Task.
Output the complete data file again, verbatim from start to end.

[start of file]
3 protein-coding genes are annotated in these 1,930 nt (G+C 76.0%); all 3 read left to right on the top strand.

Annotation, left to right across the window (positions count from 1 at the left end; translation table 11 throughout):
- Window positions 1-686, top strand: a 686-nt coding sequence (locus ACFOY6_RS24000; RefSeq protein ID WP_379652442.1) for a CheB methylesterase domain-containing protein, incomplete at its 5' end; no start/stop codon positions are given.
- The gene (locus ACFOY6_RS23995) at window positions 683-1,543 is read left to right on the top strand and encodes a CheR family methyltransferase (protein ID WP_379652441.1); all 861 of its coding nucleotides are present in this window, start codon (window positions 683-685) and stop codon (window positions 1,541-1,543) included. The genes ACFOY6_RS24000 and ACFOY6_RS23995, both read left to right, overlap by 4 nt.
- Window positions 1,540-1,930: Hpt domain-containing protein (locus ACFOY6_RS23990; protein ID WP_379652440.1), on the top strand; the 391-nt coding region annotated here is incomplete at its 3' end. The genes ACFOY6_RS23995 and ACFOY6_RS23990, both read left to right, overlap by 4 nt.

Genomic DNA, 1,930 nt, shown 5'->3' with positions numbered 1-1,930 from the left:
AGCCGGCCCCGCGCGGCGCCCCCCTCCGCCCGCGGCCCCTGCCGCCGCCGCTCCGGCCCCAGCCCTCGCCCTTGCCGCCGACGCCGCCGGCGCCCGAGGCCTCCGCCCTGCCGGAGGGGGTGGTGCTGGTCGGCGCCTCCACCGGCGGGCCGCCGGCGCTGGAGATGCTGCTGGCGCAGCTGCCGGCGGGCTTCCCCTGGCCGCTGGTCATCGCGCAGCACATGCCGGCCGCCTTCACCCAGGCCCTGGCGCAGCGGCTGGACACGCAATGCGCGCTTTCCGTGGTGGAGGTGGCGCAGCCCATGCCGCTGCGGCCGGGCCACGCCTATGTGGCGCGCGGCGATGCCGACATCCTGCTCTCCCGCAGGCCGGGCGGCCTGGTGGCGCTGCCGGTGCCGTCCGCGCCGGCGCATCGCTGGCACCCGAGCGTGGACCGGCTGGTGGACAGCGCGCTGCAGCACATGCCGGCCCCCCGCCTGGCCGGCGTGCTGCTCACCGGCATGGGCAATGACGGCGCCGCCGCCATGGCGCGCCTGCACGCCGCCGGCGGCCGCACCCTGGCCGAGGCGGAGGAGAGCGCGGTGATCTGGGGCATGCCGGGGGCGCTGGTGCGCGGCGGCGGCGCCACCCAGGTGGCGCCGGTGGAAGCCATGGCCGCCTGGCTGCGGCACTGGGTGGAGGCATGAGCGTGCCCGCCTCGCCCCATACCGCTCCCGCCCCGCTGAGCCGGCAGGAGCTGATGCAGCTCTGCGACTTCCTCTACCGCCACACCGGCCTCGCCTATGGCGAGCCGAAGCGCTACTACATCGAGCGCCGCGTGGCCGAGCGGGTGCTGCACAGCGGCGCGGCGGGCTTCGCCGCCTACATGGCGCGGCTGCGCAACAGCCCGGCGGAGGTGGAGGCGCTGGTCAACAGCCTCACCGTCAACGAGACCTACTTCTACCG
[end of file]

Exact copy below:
3 protein-coding genes are annotated in these 1,930 nt (G+C 76.0%); all 3 read left to right on the top strand.

Annotation, left to right across the window (positions count from 1 at the left end; translation table 11 throughout):
- Window positions 1-686, top strand: a 686-nt coding sequence (locus ACFOY6_RS24000; RefSeq protein ID WP_379652442.1) for a CheB methylesterase domain-containing protein, incomplete at its 5' end; no start/stop codon positions are given.
- The gene (locus ACFOY6_RS23995) at window positions 683-1,543 is read left to right on the top strand and encodes a CheR family methyltransferase (protein ID WP_379652441.1); all 861 of its coding nucleotides are present in this window, start codon (window positions 683-685) and stop codon (window positions 1,541-1,543) included. The genes ACFOY6_RS24000 and ACFOY6_RS23995, both read left to right, overlap by 4 nt.
- Window positions 1,540-1,930: Hpt domain-containing protein (locus ACFOY6_RS23990; protein ID WP_379652440.1), on the top strand; the 391-nt coding region annotated here is incomplete at its 3' end. The genes ACFOY6_RS23995 and ACFOY6_RS23990, both read left to right, overlap by 4 nt.

Genomic DNA, 1,930 nt, shown 5'->3' with positions numbered 1-1,930 from the left:
AGCCGGCCCCGCGCGGCGCCCCCCTCCGCCCGCGGCCCCTGCCGCCGCCGCTCCGGCCCCAGCCCTCGCCCTTGCCGCCGACGCCGCCGGCGCCCGAGGCCTCCGCCCTGCCGGAGGGGGTGGTGCTGGTCGGCGCCTCCACCGGCGGGCCGCCGGCGCTGGAGATGCTGCTGGCGCAGCTGCCGGCGGGCTTCCCCTGGCCGCTGGTCATCGCGCAGCACATGCCGGCCGCCTTCACCCAGGCCCTGGCGCAGCGGCTGGACACGCAATGCGCGCTTTCCGTGGTGGAGGTGGCGCAGCCCATGCCGCTGCGGCCGGGCCACGCCTATGTGGCGCGCGGCGATGCCGACATCCTGCTCTCCCGCAGGCCGGGCGGCCTGGTGGCGCTGCCGGTGCCGTCCGCGCCGGCGCATCGCTGGCACCCGAGCGTGGACCGGCTGGTGGACAGCGCGCTGCAGCACATGCCGGCCCCCCGCCTGGCCGGCGTGCTGCTCACCGGCATGGGCAATGACGGCGCCGCCGCCATGGCGCGCCTGCACGCCGCCGGCGGCCGCACCCTGGCCGAGGCGGAGGAGAGCGCGGTGATCTGGGGCATGCCGGGGGCGCTGGTGCGCGGCGGCGGCGCCACCCAGGTGGCGCCGGTGGAAGCCATGGCCGCCTGGCTGCGGCACTGGGTGGAGGCATGAGCGTGCCCGCCTCGCCCCATACCGCTCCCGCCCCGCTGAGCCGGCAGGAGCTGATGCAGCTCTGCGACTTCCTCTACCGCCACACCGGCCTCGCCTATGGCGAGCCGAAGCGCTACTACATCGAGCGCCGCGTGGCCGAGCGGGTGCTGCACAGCGGCGCGGCGGGCTTCGCCGCCTACATGGCGCGGCTGCGCAACAGCCCGGCGGAGGTGGAGGCGCTGGTCAACAGCCTCACCGTCAACGAGACCTACTTCTACCG